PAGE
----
Various modifications to the described embodiment have been indicated at appropriate places in the above description. It should be appreciated that various other modifications can be made by persons skilled in the art. For example, the user contrast control setting can be determined from a digital word representing the contrast setting stored in a microprocessor. Further, while the automatic contrast control arrangement in the described embodiment is responsive to the peak amplitude of a video signal, the invention is also applicable to other automatic contrast control arrangements. Additionally, while the video processing section of the television system shown in FIG. 1 is arranged to perform the white stretch, peaking, contrast and brightness control functions on the luminance signal, one or more of these functions may be performed individually on red, green and blue color signals. The TA7730 IC available from Toshiba Corporation, which performs the contrast and brightness functions on red, green and blue color signals, is suitable for that purpose. The TA7730 IC also produces a luminance representative signal, which is suitable for the automatic contrast control function, as well as the white stretch control function, by combining the processed red, green and blue color signals. These and other modifications are intended to be within the scope of the invention defined by the following claims.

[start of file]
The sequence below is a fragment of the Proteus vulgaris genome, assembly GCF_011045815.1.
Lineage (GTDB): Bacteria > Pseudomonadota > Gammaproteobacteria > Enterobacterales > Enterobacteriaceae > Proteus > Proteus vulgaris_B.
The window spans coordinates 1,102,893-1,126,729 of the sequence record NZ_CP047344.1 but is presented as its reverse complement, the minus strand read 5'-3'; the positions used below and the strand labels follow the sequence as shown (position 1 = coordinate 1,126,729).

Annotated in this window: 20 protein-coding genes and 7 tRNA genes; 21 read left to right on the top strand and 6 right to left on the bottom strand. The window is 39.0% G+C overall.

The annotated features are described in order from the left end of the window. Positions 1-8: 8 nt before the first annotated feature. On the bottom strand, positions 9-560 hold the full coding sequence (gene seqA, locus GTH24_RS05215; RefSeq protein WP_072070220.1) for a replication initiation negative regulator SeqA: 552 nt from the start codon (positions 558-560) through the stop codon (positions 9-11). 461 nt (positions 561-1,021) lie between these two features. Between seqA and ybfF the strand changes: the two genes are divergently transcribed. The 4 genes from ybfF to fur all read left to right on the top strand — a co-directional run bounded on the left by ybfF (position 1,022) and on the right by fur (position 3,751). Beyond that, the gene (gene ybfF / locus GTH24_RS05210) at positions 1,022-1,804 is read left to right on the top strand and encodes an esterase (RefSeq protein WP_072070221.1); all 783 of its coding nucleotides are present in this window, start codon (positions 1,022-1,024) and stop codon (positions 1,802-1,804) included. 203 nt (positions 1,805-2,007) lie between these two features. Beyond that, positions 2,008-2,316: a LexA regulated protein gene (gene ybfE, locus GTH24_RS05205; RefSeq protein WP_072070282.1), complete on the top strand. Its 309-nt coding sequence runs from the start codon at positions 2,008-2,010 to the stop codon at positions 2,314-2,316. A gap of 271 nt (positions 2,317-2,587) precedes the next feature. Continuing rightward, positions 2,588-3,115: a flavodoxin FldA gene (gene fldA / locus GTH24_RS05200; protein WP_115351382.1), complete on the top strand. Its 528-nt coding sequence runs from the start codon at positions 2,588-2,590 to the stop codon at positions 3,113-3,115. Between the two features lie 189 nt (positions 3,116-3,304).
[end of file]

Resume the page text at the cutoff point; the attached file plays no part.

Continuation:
|Cited Patent||Filing date||Publication date||Applicant||Title|
|US3804981 *||Nov 2, 1972||Apr 16, 1974||Rca Corp||Brightness control|
|US3983575 *||May 12, 1975||Sep 28, 1976||Sony Corporation||Color saturation and contrast control circuitry responsive to ambient light|
|US4067517 *||Feb 3, 1976||Jan 10, 1978||United Technologies Corporation||Automatic heading synchronization control system|
|US4167025 *||Feb 9, 1978||Sep 4, 1979||Rca Corporation||Automatic peak beam current limiter|
|US4355334 *||May 29, 1981||Oct 19, 1982||Zenith Radio Corporation||Dimmer and dimmer override control for a display device|
|US4549217 *||Sep 30, 1983||Oct 22, 1985||Rca Corporation||Automatic contrast reduction circuit for a teletext or monitor operation|
|US4549218 *||Sep 30, 1983||Oct 22, 1985||Rca Corporation||On-screen display|
|US4682231 *||Jun 21, 1985||Jul 21, 1987||Sony Corporation||Brightness and contrast adjusting apparatus|
|US4730211 *||Aug 4, 1986||Mar 8, 1988||Pioneer Electronic Corporation||Projection-type color television receiver wherein the center lines of right and left projection lenses intersect a display screen at points which are offset from a point at which the center line of a center projection lens intersects the display screen|